While previous attempts to date the exit of modern humans from Africa have relied heavily on evidence from genetics and archaeology, the researchers behind the new study said data on climate and environment could unlock new clues as to both how and why humans spread from the continent.
"The consensus view has been that modern humans left Africa around 60,000 years ago by a coastal route, skirting around some very arid places, and spread to Australia very quickly," said Michael Petraglia of the University of Oxford, co-author of the study published in the journal Quaternary International.
"We think that's wrong. We think people left Africa multiple times, probably a long time before, and we think it was terrestrial rather than coastal."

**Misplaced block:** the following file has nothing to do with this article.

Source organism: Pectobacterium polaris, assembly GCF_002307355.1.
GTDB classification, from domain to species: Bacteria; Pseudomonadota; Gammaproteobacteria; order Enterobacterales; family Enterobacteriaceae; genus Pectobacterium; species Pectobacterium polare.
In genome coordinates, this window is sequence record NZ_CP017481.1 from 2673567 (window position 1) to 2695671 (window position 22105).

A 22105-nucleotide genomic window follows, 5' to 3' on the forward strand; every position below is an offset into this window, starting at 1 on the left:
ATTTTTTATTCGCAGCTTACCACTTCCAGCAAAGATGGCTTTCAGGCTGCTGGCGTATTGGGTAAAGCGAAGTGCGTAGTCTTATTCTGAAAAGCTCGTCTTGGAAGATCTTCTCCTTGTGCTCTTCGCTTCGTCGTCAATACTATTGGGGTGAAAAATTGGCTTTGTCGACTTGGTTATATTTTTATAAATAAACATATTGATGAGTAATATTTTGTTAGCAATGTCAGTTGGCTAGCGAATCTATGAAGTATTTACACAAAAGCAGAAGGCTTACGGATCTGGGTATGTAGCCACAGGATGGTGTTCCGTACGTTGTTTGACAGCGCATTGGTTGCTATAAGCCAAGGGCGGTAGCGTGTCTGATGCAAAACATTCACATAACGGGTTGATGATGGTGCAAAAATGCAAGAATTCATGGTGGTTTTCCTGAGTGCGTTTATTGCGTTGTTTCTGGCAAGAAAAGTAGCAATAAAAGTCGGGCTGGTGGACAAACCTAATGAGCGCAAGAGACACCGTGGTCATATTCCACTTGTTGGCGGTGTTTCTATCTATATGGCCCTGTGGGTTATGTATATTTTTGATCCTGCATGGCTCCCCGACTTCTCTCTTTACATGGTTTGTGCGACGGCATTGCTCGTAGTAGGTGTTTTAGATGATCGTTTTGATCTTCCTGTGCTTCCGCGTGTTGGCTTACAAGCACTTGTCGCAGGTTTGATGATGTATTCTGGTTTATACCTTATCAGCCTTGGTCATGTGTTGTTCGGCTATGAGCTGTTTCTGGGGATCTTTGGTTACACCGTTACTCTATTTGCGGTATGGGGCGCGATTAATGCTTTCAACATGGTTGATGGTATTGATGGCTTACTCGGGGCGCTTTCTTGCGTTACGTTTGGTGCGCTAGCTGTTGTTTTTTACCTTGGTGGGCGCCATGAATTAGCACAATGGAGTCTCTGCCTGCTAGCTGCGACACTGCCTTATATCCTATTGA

He acknowledged the idea goes against a well-established and widely held consensus, but said climate should be taken into account in any theory of movement out of Africa.
"We know that the climate has shifted a lot of times," he said. "We think that has acted like a pump out of Africa, pushing waves of people into South Asia."
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